Since the frit is a glass, by definition it has itself already been fired at least once. Also, the fiy ash is glass, since it was fired during its genesis. Consequently, there is nothing within the formed green ware of this invention that will slow down a firing schedule due to shrinkage considerations or volatile material expulsion except for the small amount of water, generally around 68% by weight, and the carbon which failed to be expelled from the fly ash during its formation. Therefore, a green piece of ware made from all previously fired, calcined, harsh, gritty, non-plastic material can be rapidly fired just as fast as the refractories forming a kiln can stand, if a pcriodic thermal chamber is used. However, if a tunnel kiln is employed, which is the preferred embodiment, then the ware rate of travel through the tunnel kiln is predicated only on the considerations of (1) expelling any residual carbon that may still be left in the fly ash, (2) expulsion of the small amount of water used, i.e. the 6-8% by weight used in forming, and (3) heat transfer considerations to penetrate the requisite thermal energy throughout the entire piece of ware in order to convert the frit, and the frit only, to a viscous pyroplastic state. If it is desired to expel, for some reason, the remaining carbon in the fly ash, there can be a soak in the firing schedule, that is, a holding constant of the temperature at or near the 1000 F. level for a given time. This soak falls within the inclusive time range of minutes to two hours before thermally proceeding onto the frit binder phase PCE. Of course, it is to be pointed out that the lowest cone contemplated is cone 022 which approximates 1085 F., and a frit binder phase PCE range as herein disclosed does not preclude the 1000 F. pause for any desired expulsion of carbon. It is also to be pointed out that the atmosphere during firing is obviously generally on the oxidization side, but this does not by any means preclude other atmospheres if the oxygen is not needed to combust and thereby expel the carbon in the fly ash. It is also to be noted that the PCB range of the frit binder phase material, being within the 022 to 07 PCE range, allows the use of ordinary mild steel pallets as a means on which to rest the green ware, not only while the ware is being formed or carried away from the forming stage, but also all during the firing cycle. Only after the ware is fired is the ware removed from the pallet and the pallet is then returned to a proper station for re-use. Obviously, combustible pallets could also be used such as kraft paper and cardboard.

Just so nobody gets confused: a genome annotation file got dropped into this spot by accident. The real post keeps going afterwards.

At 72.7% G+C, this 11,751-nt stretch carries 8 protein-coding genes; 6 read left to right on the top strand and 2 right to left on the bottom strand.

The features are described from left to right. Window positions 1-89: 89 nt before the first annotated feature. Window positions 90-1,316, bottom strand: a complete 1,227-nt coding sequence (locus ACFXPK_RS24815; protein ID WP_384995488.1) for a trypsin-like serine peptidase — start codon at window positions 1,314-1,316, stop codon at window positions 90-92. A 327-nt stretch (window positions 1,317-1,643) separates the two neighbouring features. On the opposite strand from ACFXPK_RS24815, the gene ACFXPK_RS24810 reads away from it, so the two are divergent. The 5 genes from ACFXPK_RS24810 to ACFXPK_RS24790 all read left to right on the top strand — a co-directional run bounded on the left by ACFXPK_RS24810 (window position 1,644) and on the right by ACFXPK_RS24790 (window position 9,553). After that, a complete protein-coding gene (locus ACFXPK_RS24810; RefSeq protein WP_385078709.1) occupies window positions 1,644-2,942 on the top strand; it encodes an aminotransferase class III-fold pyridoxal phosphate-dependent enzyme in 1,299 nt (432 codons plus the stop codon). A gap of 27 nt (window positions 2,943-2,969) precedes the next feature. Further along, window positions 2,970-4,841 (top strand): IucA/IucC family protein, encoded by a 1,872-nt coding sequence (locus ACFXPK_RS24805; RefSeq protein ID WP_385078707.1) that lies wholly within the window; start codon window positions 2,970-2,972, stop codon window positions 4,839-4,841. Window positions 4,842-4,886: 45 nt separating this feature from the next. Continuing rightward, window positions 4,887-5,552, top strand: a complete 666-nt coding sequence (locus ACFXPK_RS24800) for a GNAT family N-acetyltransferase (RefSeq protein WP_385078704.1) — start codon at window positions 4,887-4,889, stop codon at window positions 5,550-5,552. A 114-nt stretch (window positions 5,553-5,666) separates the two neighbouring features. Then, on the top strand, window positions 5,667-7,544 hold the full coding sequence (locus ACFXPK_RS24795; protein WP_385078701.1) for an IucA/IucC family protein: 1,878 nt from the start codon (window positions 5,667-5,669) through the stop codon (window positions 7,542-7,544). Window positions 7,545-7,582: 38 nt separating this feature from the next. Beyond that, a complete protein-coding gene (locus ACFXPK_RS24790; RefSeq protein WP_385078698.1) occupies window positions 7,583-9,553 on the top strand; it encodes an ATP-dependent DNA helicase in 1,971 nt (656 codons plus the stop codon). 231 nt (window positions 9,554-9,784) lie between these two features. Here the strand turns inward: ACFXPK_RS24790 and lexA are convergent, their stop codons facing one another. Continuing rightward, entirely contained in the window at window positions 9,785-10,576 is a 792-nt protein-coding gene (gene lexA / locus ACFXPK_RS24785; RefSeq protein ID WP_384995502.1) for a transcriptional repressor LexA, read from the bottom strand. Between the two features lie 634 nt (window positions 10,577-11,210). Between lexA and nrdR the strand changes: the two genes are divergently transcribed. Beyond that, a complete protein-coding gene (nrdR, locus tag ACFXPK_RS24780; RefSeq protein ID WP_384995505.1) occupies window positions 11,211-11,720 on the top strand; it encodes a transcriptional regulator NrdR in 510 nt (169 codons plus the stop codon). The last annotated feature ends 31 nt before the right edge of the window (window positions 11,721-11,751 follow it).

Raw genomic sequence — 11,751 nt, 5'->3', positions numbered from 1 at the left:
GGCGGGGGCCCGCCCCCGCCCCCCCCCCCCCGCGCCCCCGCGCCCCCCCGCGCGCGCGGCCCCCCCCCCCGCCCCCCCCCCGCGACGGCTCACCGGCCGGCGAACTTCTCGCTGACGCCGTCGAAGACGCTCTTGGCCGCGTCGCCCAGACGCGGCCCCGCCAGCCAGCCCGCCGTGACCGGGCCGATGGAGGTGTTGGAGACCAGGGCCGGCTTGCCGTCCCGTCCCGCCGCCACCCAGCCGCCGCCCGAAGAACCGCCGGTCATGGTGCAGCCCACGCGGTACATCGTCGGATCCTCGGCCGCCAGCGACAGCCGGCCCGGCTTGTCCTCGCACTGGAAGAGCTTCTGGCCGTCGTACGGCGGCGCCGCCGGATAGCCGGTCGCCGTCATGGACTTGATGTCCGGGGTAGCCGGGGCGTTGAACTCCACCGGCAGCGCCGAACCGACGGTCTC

Heretofore, the frit ceramic binder phase used has been disclosed as a frit, i.e., a glass, normally man-made. However, one particular embodiment of this invention does not use such a material. Instead of such a frit, there is used a man processed, not man constructed or made, but naturally deposited sedimentary borax. Such a product is sold by the U.S. Borax Company under the name of Rasorite 46 and 65. Rasorite 46 is a l00%l4 mesh sodium borate with a minimum of 46% weight percent B 0 content, and, Rasorite 65 is a finer grained and more concentrated form of sodium borate than Rasorite 46, it being 10056-400 mesh and a minimum of 65% B 0 Although both of these products are soluble in water, they do not result in any dry strength binding property upon drying an aqueous suspension of fly ash, water and sodium borate. It is quite feasible to use the 100% --l00 Tyler Standard mesh sodium borate as it is, i.e. in the dry state; however, it is obvious that a water solution, either hot or cold, could be made by first dissolving the requisite sodium borate in the desired amount of water and then mixing this solution with the right weight percentage of fly ash, both the fly ash content and water sodium borate solution being calculated to result in a mixture that has a water content that falls within the inclusive range of 6-8% weight percent, and a sodium borate weight percentage that is at least 4 weight percent.